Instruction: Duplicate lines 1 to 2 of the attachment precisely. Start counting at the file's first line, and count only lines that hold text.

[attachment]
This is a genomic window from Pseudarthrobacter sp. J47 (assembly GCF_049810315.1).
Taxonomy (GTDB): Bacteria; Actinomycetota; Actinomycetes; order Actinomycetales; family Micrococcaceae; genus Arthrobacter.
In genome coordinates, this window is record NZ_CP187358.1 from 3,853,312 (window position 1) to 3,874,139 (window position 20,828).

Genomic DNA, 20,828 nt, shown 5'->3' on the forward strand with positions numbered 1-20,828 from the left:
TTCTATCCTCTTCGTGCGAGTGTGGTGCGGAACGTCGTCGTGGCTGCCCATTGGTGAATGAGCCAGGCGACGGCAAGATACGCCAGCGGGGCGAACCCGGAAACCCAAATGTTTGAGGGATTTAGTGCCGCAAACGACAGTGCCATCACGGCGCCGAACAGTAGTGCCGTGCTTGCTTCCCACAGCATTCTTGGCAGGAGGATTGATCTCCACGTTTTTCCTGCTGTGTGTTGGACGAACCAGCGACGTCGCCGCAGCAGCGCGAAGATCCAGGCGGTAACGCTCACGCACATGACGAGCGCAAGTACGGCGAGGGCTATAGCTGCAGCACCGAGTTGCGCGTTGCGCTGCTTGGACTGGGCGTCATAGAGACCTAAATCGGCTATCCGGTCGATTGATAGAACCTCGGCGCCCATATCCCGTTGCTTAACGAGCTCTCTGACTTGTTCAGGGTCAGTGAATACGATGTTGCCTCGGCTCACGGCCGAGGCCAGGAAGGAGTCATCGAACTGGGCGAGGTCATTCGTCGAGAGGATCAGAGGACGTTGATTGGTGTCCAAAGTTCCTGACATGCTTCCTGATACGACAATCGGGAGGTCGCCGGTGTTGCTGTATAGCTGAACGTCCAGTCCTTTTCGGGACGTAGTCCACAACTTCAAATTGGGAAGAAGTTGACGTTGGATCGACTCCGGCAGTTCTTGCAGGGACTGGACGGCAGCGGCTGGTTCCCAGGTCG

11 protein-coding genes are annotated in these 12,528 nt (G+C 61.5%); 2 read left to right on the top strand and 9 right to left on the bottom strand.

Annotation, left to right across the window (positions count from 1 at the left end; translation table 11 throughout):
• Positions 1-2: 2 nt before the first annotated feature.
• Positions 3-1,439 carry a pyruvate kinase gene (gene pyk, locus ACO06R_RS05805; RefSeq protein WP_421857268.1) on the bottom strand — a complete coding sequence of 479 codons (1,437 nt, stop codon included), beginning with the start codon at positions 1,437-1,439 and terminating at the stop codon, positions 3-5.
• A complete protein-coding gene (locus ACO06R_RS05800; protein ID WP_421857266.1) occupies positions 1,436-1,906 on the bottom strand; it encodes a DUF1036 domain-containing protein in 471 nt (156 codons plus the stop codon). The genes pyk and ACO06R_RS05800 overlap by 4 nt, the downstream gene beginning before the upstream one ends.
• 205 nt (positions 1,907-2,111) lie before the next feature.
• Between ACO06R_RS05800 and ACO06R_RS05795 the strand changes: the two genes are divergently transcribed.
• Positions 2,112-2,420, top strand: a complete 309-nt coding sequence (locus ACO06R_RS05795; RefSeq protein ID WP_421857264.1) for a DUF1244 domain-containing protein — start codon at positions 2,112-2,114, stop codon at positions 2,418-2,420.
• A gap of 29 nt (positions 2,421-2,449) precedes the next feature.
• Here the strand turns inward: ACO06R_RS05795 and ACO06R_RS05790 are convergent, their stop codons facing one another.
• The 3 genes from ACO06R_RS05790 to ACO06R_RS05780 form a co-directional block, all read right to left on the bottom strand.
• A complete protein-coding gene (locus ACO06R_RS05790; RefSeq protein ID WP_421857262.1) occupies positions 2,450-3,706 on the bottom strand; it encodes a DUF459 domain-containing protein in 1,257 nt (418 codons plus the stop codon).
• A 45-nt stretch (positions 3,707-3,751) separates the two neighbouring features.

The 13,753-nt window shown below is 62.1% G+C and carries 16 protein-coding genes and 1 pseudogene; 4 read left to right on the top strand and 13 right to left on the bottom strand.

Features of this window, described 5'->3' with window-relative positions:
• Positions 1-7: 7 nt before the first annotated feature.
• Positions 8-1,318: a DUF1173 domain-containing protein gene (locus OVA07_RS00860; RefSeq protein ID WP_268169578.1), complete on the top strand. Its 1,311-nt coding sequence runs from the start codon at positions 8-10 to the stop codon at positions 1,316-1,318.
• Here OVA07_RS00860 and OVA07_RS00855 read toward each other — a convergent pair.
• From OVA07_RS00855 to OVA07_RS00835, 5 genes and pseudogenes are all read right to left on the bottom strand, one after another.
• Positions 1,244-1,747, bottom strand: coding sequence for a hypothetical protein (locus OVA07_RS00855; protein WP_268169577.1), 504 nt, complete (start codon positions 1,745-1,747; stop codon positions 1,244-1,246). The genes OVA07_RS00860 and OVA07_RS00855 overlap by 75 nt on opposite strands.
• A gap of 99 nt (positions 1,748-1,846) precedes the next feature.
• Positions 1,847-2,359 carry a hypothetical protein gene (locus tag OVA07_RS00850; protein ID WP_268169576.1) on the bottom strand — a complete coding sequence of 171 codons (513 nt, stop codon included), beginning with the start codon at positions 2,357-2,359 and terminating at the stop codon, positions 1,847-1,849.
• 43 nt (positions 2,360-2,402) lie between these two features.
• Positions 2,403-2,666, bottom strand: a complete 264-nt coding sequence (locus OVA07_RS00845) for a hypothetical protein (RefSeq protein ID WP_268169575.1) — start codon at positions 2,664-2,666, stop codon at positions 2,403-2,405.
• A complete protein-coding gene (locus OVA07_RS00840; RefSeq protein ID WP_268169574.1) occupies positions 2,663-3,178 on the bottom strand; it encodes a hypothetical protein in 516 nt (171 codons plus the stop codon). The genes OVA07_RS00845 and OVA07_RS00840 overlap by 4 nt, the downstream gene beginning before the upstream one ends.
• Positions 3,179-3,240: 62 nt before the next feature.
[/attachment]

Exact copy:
This is a genomic window from Pseudarthrobacter sp. J47 (assembly GCF_049810315.1).
Taxonomy (GTDB): Bacteria; Actinomycetota; Actinomycetes; order Actinomycetales; family Micrococcaceae; genus Arthrobacter.